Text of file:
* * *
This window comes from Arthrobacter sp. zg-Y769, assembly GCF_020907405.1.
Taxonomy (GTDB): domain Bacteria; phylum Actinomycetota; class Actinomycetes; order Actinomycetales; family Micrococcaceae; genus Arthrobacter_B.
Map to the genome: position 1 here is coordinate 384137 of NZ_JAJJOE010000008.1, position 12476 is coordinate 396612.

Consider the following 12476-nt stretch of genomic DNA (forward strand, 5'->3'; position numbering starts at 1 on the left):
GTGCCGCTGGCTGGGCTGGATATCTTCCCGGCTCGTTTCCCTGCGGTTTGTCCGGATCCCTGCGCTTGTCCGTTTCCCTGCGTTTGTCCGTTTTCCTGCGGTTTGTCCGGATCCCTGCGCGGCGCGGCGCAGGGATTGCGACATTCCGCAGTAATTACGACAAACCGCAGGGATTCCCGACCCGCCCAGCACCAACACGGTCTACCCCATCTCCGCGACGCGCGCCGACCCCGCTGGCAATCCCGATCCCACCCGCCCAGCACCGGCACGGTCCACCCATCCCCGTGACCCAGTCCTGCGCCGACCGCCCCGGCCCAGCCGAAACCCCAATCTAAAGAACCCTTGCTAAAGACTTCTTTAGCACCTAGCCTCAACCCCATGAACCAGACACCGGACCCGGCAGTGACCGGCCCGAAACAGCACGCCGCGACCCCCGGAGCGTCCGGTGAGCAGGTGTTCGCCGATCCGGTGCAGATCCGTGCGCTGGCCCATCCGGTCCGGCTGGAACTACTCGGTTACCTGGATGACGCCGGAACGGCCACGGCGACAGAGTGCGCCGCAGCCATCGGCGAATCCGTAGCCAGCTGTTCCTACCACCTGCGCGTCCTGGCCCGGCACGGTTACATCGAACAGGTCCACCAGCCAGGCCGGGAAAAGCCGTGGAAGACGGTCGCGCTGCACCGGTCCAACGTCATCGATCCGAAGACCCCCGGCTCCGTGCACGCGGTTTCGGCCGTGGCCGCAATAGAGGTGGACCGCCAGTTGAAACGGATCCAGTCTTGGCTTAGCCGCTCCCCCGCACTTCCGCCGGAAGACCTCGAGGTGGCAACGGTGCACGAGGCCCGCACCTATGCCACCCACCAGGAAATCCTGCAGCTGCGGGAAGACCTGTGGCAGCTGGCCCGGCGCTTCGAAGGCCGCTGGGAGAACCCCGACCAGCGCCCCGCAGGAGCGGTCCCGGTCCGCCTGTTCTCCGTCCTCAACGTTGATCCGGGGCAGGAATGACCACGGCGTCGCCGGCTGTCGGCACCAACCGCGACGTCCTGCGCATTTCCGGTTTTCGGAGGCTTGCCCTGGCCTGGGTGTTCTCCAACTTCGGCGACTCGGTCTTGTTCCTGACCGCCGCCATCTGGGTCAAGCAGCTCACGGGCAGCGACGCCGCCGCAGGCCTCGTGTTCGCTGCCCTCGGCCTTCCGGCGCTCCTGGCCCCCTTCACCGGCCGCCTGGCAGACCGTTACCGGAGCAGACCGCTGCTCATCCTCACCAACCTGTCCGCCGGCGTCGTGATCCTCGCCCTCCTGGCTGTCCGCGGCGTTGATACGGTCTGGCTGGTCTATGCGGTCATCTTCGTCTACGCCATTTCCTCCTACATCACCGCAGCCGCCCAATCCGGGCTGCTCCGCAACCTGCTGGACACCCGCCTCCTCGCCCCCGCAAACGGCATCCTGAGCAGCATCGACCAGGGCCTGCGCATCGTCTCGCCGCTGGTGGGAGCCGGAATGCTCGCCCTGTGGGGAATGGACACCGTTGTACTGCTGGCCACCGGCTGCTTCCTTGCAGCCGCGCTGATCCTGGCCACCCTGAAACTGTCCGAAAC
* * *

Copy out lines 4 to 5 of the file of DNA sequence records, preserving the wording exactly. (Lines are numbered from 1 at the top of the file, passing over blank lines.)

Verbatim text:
Consider the following 12476-nt stretch of genomic DNA (forward strand, 5'->3'; position numbering starts at 1 on the left):
GTGCCGCTGGCTGGGCTGGATATCTTCCCGGCTCGTTTCCCTGCGGTTTGTCCGGATCCCTGCGCTTGTCCGTTTCCCTGCGTTTGTCCGTTTTCCTGCGGTTTGTCCGGATCCCTGCGCGGCGCGGCGCAGGGATTGCGACATTCCGCAGTAATTACGACAAACCGCAGGGATTCCCGACCCGCCCAGCACCAACACGGTCTACCCCATCTCCGCGACGCGCGCCGACCCCGCTGGCAATCCCGATCCCACCCGCCCAGCACCGGCACGGTCCACCCATCCCCGTGACCCAGTCCTGCGCCGACCGCCCCGGCCCAGCCGAAACCCCAATCTAAAGAACCCTTGCTAAAGACTTCTTTAGCACCTAGCCTCAACCCCATGAACCAGACACCGGACCCGGCAGTGACCGGCCCGAAACAGCACGCCGCGACCCCCGGAGCGTCCGGTGAGCAGGTGTTCGCCGATCCGGTGCAGATCCGTGCGCTGGCCCATCCGGTCCGGCTGGAACTACTCGGTTACCTGGATGACGCCGGAACGGCCACGGCGACAGAGTGCGCCGCAGCCATCGGCGAATCCGTAGCCAGCTGTTCCTACCACCTGCGCGTCCTGGCCCGGCACGGTTACATCGAACAGGTCCACCAGCCAGGCCGGGAAAAGCCGTGGAAGACGGTCGCGCTGCACCGGTCCAACGTCATCGATCCGAAGACCCCCGGCTCCGTGCACGCGGTTTCGGCCGTGGCCGCAATAGAGGTGGACCGCCAGTTGAAACGGATCCAGTCTTGGCTTAGCCGCTCCCCCGCACTTCCGCCGGAAGACCTCGAGGTGGCAACGGTGCACGAGGCCCGCACCTATGCCACCCACCAGGAAATCCTGCAGCTGCGGGAAGACCTGTGGCAGCTGGCCCGGCGCTTCGAAGGCCGCTGGGAGAACCCCGACCAGCGCCCCGCAGGAGCGGTCCCGGTCCGCCTGTTCTCCGTCCTCAACGTTGATCCGGGGCAGGAATGACCACGGCGTCGCCGGCTGTCGGCACCAACCGCGACGTCCTGCGCATTTCCGGTTTTCGGAGGCTTGCCCTGGCCTGGGTGTTCTCCAACTTCGGCGACTCGGTCTTGTTCCTGACCGCCGCCATCTGGGTCAAGCAGCTCACGGGCAGCGACGCCGCCGCAGGCCTCGTGTTCGCTGCCCTCGGCCTTCCGGCGCTCCTGGCCCCCTTCACCGGCCGCCTGGCAGACCGTTACCGGAGCAGACCGCTGCTCATCCTCACCAACCTGTCCGCCGGCGTCGTGATCCTCGCCCTCCTGGCTGTCCGCGGCGTTGATACGGTCTGGCTGGTCTATGCGGTCATCTTCGTCTACGCCATTTCCTCCTACATCACCGCAGCCGCCCAATCCGGGCTGCTCCGCAACCTGCTGGACACCCGCCTCCTCGCCCCCGCAAACGGCATCCTGAGCAGCATCGACCAGGGCCTGCGCATCGTCTCGCCGCTGGTGGGAGCCGGAATGCTCGCCCTGTGGGGAATGGACACCGTTGTACTGCTGGCCACCGGCTGCTTCCTTGCAGCCGCGCTGATCCTGGCCACCCTGAAACTGTCCGAAAC